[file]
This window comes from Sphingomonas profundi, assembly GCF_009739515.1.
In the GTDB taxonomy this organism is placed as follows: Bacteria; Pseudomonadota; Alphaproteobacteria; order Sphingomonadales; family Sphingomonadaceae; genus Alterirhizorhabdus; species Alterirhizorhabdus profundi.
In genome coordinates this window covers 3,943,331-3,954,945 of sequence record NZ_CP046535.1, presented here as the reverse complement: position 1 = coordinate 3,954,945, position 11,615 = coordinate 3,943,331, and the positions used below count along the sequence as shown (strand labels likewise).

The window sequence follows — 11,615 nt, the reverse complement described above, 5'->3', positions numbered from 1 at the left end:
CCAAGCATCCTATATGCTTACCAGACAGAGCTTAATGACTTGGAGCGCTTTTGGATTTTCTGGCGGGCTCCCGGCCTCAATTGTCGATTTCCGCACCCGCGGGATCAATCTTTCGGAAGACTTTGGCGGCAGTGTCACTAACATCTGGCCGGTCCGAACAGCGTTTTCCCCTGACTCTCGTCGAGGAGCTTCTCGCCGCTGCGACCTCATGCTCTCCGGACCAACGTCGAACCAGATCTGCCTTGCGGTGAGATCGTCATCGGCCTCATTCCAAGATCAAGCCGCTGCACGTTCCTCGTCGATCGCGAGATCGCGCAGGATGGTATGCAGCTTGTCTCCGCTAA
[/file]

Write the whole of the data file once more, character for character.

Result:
This window comes from Sphingomonas profundi, assembly GCF_009739515.1.
In the GTDB taxonomy this organism is placed as follows: Bacteria; Pseudomonadota; Alphaproteobacteria; order Sphingomonadales; family Sphingomonadaceae; genus Alterirhizorhabdus; species Alterirhizorhabdus profundi.
In genome coordinates this window covers 3,943,331-3,954,945 of sequence record NZ_CP046535.1, presented here as the reverse complement: position 1 = coordinate 3,954,945, position 11,615 = coordinate 3,943,331, and the positions used below count along the sequence as shown (strand labels likewise).

The window sequence follows — 11,615 nt, the reverse complement described above, 5'->3', positions numbered from 1 at the left end:
CCAAGCATCCTATATGCTTACCAGACAGAGCTTAATGACTTGGAGCGCTTTTGGATTTTCTGGCGGGCTCCCGGCCTCAATTGTCGATTTCCGCACCCGCGGGATCAATCTTTCGGAAGACTTTGGCGGCAGTGTCACTAACATCTGGCCGGTCCGAACAGCGTTTTCCCCTGACTCTCGTCGAGGAGCTTCTCGCCGCTGCGACCTCATGCTCTCCGGACCAACGTCGAACCAGATCTGCCTTGCGGTGAGATCGTCATCGGCCTCATTCCAAGATCAAGCCGCTGCACGTTCCTCGTCGATCGCGAGATCGCGCAGGATGGTATGCAGCTTGTCTCCGCTAA